Demographic data including age at blood sample collection, race, and sex were obtained from the FDNY employee database. Additionally, data from the first self-administered health questionnaire, which began in October 2001, were used to categorize level of WTC exposure based on initial arrival time (arriving the morning of 9/11 [most highly exposed]; arriving the afternoon of 9/11; arriving September 12, 2001; arriving between September 13 and 24, 2001; and arriving between September 25, 2001, and July 24, 2002 [least exposed], when the WTC site closed) and duration at the WTC site (months in which a participant worked at least 1 day at the WTC site).
We obtained a 0.5-mL aliquot for each study participant who consented to the FDNY research protocol. Each aliquot tube was labeled only with the participant’s coded identification number. All specimens were shipped on dry ice to the Protein Laboratory at Memorial Sloan Kettering Cancer Center, where protein assays were performed. The samples were tested concurrently and results were assessed by 2 of us (O.L. and K.M.) in a blinded fashion.5,15-17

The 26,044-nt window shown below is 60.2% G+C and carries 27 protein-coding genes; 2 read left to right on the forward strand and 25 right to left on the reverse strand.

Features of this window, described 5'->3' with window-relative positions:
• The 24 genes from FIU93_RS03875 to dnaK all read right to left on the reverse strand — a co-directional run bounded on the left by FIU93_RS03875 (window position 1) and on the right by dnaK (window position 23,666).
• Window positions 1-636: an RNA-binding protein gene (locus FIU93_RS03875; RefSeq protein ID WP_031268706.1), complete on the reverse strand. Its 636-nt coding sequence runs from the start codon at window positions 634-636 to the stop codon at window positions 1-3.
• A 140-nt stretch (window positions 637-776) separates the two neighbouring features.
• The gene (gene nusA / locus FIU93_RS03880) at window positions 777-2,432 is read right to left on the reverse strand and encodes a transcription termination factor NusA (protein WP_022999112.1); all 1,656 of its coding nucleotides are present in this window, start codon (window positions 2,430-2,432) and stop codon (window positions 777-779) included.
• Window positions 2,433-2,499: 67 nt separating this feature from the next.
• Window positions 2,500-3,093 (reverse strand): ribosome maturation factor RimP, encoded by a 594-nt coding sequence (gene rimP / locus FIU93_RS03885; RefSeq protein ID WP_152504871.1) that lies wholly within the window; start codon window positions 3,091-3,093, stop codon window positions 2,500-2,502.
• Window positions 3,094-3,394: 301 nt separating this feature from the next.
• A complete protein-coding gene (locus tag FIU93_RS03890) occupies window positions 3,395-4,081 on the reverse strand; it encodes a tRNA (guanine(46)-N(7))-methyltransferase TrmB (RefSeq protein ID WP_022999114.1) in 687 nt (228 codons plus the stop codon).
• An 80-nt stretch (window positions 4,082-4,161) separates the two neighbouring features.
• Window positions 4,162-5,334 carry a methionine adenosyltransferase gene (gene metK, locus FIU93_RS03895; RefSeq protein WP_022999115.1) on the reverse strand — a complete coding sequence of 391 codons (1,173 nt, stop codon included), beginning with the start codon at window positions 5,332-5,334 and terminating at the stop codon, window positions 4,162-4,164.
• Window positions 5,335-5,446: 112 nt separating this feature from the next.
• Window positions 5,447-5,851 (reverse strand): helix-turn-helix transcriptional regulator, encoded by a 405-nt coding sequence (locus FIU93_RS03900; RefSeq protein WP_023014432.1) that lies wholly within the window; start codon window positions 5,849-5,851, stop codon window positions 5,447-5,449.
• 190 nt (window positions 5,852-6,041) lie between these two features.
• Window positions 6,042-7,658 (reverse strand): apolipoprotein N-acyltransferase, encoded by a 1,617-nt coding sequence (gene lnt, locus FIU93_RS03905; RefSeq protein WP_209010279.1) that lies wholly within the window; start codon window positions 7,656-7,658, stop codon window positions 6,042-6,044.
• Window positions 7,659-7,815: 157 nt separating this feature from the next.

We used published data from the population-based Olmsted County, Minnesota, study, the only available screening study including both MGUS and light-chain MGUS assays,18 as our comparison population. The racial distribution of the population in Olmsted County is predominantly white.19 We focused on the Olmsted County MGUS and light-chain MGUS rates in men 50 to 79 years old (N = 7612). Among the 7612 men, the prevalence of overall MGUS (ie, MGUS and light-chain MGUS), MGUS, and light-chain MGUS was 4.4% (n = 333), 3.4% (n = 258), and 1.0% (n = 75), respectively.18